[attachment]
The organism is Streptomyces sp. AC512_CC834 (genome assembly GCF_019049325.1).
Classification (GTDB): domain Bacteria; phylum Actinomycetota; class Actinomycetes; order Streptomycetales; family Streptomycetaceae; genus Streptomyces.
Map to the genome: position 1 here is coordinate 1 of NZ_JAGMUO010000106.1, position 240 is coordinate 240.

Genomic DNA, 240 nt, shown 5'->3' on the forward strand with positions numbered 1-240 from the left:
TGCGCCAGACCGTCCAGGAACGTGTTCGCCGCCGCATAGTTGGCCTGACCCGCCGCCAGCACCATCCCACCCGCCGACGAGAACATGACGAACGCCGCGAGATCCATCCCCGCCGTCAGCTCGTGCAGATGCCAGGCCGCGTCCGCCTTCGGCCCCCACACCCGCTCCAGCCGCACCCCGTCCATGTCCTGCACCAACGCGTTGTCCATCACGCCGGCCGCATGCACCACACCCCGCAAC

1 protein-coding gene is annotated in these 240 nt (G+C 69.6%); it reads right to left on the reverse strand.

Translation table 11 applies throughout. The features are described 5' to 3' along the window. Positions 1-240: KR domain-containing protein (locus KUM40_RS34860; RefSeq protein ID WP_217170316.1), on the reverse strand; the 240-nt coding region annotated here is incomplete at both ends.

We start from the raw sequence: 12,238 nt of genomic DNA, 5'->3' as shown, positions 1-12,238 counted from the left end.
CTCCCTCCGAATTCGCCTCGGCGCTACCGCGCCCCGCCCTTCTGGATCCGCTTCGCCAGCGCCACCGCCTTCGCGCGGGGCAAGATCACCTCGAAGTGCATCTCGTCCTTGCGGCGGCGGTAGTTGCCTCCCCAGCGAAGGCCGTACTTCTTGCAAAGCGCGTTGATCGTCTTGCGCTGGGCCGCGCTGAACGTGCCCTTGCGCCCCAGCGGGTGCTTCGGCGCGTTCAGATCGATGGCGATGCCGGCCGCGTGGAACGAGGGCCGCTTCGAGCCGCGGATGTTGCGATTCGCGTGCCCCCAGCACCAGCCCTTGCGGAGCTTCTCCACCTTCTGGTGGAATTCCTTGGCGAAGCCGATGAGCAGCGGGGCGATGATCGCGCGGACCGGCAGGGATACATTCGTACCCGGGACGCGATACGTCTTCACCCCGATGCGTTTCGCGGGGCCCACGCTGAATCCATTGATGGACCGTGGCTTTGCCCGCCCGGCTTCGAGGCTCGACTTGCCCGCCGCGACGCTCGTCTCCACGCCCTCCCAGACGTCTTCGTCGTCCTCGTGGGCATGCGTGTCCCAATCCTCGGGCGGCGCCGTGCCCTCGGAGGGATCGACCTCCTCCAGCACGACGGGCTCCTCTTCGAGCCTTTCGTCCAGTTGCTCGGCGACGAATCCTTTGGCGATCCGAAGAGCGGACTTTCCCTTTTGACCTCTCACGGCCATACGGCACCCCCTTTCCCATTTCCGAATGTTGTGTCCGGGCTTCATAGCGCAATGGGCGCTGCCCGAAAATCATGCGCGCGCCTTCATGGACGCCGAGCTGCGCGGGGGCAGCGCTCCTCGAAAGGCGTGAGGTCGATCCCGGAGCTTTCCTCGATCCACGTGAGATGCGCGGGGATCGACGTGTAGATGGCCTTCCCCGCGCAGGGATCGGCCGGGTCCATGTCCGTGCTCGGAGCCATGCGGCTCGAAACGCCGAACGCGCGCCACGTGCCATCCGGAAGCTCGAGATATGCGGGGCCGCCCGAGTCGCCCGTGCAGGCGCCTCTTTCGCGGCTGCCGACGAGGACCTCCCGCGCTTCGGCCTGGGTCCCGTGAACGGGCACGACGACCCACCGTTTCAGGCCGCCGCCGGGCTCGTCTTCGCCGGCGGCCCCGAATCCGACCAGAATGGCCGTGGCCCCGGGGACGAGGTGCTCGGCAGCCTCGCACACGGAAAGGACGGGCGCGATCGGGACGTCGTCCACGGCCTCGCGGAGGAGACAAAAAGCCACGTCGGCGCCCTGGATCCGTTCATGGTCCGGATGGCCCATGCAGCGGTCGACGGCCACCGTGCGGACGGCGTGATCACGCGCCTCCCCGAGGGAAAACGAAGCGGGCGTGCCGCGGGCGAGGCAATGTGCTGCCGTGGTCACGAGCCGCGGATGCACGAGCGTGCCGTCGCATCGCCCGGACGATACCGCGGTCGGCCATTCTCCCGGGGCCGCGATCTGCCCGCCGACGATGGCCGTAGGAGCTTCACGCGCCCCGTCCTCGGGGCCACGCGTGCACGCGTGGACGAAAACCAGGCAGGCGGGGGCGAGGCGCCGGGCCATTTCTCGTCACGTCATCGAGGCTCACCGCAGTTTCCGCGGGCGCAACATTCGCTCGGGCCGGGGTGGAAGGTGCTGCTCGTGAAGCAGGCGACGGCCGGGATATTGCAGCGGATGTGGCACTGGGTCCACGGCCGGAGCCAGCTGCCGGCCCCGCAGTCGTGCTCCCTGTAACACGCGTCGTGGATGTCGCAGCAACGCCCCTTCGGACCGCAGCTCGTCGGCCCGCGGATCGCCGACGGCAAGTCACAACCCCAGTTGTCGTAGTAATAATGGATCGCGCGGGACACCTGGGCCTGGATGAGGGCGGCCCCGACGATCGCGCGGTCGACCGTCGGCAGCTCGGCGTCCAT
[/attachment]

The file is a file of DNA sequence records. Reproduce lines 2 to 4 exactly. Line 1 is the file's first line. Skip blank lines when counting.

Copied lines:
Classification (GTDB): domain Bacteria; phylum Actinomycetota; class Actinomycetes; order Streptomycetales; family Streptomycetaceae; genus Streptomyces.
Map to the genome: position 1 here is coordinate 1 of NZ_JAGMUO010000106.1, position 240 is coordinate 240.

Genomic DNA, 240 nt, shown 5'->3' on the forward strand with positions numbered 1-240 from the left: